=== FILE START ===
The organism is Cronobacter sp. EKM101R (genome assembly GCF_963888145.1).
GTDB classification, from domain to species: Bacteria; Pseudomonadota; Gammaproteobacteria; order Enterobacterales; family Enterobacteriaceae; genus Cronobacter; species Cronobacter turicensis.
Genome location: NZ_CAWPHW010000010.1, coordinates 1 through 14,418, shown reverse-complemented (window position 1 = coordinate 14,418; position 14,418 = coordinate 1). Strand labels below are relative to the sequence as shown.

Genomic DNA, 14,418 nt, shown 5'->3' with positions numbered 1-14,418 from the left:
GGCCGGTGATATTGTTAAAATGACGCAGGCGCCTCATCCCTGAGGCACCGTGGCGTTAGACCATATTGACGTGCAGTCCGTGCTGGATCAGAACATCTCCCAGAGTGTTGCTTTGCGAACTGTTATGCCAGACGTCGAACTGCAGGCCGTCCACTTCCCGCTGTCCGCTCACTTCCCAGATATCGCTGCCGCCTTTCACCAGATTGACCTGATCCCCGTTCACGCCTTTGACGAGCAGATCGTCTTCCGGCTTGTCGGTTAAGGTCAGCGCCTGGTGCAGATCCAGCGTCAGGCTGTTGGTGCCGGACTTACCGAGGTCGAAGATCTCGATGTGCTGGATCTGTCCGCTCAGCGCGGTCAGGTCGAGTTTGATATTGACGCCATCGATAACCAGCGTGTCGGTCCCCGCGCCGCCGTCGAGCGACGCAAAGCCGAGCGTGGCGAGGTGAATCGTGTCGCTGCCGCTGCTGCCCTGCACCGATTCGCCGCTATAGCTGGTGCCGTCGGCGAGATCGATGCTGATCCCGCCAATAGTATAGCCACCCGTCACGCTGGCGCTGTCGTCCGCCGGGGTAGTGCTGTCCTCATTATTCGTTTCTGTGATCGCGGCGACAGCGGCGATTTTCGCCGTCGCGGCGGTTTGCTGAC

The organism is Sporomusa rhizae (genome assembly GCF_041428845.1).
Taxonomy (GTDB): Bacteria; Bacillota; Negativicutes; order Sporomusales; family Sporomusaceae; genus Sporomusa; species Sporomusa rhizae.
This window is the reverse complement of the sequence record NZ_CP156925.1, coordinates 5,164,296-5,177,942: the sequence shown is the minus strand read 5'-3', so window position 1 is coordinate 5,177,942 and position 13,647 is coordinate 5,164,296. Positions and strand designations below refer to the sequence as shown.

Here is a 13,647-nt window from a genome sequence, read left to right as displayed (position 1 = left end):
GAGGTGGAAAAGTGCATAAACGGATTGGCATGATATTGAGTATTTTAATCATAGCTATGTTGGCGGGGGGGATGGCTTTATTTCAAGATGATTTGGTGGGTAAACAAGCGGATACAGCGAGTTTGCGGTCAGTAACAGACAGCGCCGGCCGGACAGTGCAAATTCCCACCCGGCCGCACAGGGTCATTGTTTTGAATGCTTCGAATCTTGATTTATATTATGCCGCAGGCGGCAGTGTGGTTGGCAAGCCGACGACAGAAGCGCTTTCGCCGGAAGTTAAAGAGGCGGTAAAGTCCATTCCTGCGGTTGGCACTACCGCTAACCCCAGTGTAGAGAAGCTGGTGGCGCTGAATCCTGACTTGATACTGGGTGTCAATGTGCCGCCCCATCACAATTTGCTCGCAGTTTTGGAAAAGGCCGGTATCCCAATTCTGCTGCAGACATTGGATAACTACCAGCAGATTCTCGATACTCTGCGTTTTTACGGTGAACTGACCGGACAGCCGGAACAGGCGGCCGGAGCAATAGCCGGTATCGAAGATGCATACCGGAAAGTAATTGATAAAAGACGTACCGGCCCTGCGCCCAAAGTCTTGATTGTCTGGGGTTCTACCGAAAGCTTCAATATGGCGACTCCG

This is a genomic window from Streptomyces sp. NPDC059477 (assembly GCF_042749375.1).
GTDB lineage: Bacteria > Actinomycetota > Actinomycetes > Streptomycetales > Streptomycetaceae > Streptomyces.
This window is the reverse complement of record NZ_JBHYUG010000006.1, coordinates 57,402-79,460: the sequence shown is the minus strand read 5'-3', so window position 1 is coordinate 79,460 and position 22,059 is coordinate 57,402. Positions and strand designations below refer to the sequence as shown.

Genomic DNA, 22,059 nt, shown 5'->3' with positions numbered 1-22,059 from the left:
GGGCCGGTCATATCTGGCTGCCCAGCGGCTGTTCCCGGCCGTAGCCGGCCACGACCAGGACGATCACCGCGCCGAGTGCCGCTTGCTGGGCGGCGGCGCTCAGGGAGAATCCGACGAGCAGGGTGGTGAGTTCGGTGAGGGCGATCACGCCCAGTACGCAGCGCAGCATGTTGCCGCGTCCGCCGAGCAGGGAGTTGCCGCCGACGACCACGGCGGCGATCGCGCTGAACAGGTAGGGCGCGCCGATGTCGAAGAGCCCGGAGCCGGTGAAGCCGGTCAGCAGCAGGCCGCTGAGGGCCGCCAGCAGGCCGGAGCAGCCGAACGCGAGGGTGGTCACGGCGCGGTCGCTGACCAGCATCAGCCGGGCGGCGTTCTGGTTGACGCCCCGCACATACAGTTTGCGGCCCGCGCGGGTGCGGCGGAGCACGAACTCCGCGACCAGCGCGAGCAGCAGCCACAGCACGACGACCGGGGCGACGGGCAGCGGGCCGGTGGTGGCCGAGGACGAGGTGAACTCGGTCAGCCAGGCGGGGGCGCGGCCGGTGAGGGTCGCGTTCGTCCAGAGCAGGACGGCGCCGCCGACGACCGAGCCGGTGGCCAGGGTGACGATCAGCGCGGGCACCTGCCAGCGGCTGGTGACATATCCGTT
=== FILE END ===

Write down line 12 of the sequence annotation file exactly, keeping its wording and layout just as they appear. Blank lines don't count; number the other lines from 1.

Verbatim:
GTDB lineage: Bacteria > Actinomycetota > Actinomycetes > Streptomycetales > Streptomycetaceae > Streptomyces.